Genetically Modified Food

At this past week’s meeting, our Energy and Environment Center leader Swara and body member Sam led a riveting discussion on the place Genetically Modified Organisms (GMOs) have in our society today. We discussed the effects GMOs have on our environment and businesses, and the potential role they could take in combatting world hunger.

GMOs constitute a substantial portion of the American diet- at least 90 percent of soy and corn in the US, for example, is genetically modified. We discussed whether or not we were comfortable with the status quo of GMOs, and most of us agreed on the fact that GMOs most likely did not pose a significant threat to human health, as studies have shown they post no acute threat. On the question of labeling GMOs, some agreed that they should be labeled, trusting that consumers would realize the relative safety of these products, while others believed that public misconception would dissuade consumers from purchasing them. On the question of whether they could be an effective means of tackling hunger and malnutrition in poverty stricken areas of the world, like Sub-Saharan Africa, some members agreed that they could have a crucial role to play. Others said that if GMOs were exported to these countries, large agribusinesses like Monsanto, which develop a substantial amount of GMOs in the US, should not be a part of the equation, lest they hold a monopoly on these countries agricultural sectors and potentially worsen their impoverishment.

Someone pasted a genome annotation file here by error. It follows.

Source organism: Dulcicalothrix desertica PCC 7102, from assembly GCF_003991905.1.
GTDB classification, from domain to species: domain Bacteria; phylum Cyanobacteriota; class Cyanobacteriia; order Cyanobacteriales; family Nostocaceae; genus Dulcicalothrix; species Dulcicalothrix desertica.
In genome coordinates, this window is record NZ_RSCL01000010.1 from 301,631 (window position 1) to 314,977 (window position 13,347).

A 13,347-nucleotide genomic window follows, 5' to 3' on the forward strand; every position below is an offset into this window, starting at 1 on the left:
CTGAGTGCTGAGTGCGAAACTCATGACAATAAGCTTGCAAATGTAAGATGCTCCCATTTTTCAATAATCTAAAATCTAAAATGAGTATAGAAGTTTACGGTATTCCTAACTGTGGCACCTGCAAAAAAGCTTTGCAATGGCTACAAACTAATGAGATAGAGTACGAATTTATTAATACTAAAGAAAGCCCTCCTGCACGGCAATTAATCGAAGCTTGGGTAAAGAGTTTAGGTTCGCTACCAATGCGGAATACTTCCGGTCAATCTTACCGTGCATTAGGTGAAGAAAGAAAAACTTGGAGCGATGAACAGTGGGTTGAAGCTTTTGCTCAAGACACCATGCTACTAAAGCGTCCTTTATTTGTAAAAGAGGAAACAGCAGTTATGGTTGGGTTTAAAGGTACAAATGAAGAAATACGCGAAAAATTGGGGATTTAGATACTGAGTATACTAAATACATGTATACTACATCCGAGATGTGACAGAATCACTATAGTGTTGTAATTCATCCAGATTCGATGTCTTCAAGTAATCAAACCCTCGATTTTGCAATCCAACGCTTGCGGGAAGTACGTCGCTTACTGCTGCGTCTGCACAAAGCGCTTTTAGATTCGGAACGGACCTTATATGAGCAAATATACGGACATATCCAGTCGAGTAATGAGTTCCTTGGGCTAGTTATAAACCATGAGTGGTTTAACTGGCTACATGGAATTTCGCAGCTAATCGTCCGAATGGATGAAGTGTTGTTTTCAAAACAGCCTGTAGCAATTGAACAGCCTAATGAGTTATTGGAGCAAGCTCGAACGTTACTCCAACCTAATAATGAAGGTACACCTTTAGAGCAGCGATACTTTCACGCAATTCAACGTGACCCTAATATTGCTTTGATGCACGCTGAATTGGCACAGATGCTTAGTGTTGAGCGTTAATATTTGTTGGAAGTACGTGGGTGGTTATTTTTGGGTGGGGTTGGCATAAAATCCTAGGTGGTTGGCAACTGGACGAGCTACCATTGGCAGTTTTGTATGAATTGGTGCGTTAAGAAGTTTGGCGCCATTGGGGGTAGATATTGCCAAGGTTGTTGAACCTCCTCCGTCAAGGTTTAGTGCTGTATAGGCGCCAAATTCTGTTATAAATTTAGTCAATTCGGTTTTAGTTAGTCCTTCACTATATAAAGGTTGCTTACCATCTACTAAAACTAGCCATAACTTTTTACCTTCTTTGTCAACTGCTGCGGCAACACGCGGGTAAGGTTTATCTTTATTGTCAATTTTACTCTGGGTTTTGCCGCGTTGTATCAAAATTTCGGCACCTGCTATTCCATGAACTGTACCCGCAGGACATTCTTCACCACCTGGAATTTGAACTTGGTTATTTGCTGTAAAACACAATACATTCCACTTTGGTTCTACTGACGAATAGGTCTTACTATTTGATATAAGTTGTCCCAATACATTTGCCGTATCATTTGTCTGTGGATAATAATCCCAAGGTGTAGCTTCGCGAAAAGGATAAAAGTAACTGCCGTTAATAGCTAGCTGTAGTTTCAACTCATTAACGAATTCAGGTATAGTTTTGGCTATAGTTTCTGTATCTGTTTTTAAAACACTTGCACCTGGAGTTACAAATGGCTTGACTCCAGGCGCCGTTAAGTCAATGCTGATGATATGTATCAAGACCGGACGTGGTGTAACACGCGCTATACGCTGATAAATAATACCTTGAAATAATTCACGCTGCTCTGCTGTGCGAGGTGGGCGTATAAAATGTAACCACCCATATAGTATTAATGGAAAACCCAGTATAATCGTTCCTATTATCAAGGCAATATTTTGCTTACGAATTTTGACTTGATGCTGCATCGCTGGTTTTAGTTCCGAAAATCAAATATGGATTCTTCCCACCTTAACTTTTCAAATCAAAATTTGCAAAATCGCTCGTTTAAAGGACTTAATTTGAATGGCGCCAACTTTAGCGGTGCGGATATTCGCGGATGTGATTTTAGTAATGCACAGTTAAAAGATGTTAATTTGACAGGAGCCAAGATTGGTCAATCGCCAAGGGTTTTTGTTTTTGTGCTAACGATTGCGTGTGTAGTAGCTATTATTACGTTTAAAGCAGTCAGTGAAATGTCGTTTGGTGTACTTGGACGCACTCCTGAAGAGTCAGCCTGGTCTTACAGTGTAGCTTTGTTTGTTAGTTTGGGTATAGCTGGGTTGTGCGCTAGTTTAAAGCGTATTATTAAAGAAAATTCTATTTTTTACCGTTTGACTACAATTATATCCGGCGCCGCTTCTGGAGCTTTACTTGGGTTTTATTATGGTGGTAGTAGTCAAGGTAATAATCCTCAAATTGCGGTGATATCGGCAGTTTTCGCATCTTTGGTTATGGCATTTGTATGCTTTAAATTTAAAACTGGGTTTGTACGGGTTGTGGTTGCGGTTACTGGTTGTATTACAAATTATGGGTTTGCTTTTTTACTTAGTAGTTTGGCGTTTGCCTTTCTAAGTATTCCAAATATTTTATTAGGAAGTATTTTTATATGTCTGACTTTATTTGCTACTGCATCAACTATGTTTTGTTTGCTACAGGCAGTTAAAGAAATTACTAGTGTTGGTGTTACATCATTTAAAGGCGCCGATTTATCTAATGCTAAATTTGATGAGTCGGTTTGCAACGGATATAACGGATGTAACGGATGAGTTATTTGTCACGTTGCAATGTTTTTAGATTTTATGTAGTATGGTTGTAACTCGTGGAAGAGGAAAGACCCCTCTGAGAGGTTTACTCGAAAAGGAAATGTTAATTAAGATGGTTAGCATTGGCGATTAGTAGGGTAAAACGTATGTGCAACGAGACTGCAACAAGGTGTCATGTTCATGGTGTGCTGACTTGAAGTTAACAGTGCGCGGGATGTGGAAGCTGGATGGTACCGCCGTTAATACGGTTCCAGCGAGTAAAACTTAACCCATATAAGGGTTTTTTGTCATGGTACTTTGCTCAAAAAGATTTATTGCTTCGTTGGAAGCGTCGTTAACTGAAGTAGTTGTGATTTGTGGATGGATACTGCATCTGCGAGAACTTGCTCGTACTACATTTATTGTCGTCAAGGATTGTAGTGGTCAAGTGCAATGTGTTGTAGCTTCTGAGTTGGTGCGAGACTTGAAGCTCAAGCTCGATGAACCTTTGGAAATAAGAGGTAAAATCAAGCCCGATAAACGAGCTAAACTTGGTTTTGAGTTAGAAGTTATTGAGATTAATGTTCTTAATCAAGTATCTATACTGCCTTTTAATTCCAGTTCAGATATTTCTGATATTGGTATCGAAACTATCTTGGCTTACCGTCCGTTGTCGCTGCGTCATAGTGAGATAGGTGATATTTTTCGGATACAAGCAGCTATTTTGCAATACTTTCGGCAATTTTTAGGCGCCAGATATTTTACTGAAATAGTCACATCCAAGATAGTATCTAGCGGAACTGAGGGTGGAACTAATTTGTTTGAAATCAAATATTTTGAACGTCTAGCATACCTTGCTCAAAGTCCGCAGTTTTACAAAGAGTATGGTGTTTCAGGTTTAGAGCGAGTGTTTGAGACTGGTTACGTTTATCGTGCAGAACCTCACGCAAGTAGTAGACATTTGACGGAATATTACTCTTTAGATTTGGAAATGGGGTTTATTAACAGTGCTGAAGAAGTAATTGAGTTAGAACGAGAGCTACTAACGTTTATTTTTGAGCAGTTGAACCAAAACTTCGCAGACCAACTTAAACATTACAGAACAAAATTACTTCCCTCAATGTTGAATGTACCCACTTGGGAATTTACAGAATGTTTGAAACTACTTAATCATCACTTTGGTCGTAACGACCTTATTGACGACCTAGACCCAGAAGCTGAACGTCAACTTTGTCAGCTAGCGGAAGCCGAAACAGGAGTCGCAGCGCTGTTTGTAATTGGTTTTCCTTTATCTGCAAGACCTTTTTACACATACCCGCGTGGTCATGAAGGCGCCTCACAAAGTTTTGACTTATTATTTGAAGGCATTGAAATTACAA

Should GMOs be labeled? Can certain strains of genetically modified food, like “Golden Rice,” which has been inserted with a gene to increase vitamin A production, tackle hunger without any risk to people’s health? Let us know in the comments below.